You have a show at the Alchemy Festival at the North Wall Arts Centre on the 9th of April – what can you tell us about this?


Yes! Alex did the North Wall’s ArtsLab comedy course back in 2017, so it feels like a full circle moment to be invited back to do our show as part of their Alchemy Festival! The North Wall is such a gorgeous venue and we can’t wait to round off their festival with a big dose of silly!


 
If people want to find out more about you where can they find you on social media?


@wespillbeans on everything!


 
What are your aims for your troupe for the rest of the year?


Alex: Keep going?!


Sam: We’ve got some shows both in and out of London pencilled in, so we want to keep working with different amazing special guests and getting better at what we do!
 

Tell us about some unusual suggestions that you have had?


Alex: Someone who stuck an ice lolly up their bum sticks out (lol), but to be honest they’re all unusual – that’s why we pick them!


Sam: The last show we did was about a drunk guy who left his takeaway noodles in a bush only to find them covered in slugs the next day… but he ate them anyway!


 
How do you rehearse a format such as your own?


So when we rehearse we often do a 2 person version of the show, which involves Alex jumping on and off piano for the songs – it’s harder than the real thing with 3 people and a pianist so it keeps us on our toes!

We also have conversations with our special guests and (hopefully) a bit of rehearsal time, though we have done shows before where we’ve only met our guest 20 mins before the show!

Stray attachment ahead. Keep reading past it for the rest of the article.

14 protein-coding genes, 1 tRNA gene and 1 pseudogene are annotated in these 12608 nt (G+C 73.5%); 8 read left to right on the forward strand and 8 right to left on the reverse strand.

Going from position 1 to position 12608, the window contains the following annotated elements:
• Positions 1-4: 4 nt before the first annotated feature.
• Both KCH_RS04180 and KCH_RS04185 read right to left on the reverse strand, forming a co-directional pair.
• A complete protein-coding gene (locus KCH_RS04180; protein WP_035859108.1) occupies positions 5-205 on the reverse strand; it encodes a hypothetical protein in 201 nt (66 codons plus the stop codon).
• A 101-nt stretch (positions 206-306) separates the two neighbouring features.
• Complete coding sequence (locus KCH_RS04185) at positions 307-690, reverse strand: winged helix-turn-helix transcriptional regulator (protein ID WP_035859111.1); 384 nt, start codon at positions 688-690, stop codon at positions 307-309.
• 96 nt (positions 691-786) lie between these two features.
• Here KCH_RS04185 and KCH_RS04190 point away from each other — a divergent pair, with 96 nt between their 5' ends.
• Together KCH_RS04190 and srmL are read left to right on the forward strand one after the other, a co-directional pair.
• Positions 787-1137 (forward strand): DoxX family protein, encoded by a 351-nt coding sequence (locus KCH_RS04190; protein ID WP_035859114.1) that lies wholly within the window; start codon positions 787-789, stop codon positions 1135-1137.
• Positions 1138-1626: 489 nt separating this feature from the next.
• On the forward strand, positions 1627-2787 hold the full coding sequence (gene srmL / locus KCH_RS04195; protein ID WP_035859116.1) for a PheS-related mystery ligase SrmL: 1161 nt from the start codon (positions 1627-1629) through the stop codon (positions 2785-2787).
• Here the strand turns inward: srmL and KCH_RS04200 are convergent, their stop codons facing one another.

What is YOUR favourite sets you have done this year and why?


 
Alex: If we’re talking this past year (we’re actually less than a year old – our first shows were last June!), our show with Ruth Bratt in August is up there – she’s just brilliant to improvise with.

Sam: My favourite shows were actually the most recent ones we did with Karen Benjamin at the Old Joint Stock in Birmingham – there was something about the atmosphere there and the willingness of audiences to get involved (along with their mad gossip) which made the shows so fun.



What is the best thing about being in the Bean Spillers ?


Alex: Constant gossip
Sam: A different team every time.


 
What is the most challenging?


Alex: Admin!


Sam: Yeah, we just want to do the silly stuff but there’s a lot of organising that comes with touring a show, especially one with new improvisers and musicians every show.


Alex: And promoting the show too


Sam: Yeah, that too.


 

Recently the improv scene has been very different  – how have you adapted to doing shows online?


Sam: We…didn’t.


Alex: We have so much admiration for troupes who went digital but we thought there was something so personal about gossip that we wanted to wait until we could perform in person.
 

What have been some of your specifically favourite scenes you have created so far in a show and why?


 
Alex: I liked recently being an evil salt company with Karen Benjamin in Birmingham and singing a Fagin-esque song about our ‘Salty Plans’.

Sam: I enjoyed being a grumpy bloke with Ruth Bratt and singing about all the ways we could kill our neighbours for stealing our cat, and there was something kind of magical about being a tree in prison with Katy Schutte.


 
What have been the worst?


Sam: One that stays with me is trying to wrap up a potential helicopter crash, an app for kidnapping babies and rivalry within a family of sugar daddies all in one scene. I think it just about worked though!


Alex: Yeah, I think I introduced most of that unnecessary plot. My bad.
 

Who would be your dream guest to appear at one of your shows and why?


 Jason. Manford.

In all seriousness, we would love to one day get to play with stand ups who are household names but also with a musical theatre background. If that’s you, get in touch!
 

What is the best piece of advice you have been given about improv and why?


Alex: Half way through, you don’t have to make anything more up – just bring stuff back!


Sam: Don’t sing plot songs, sing when you find a solid emotion!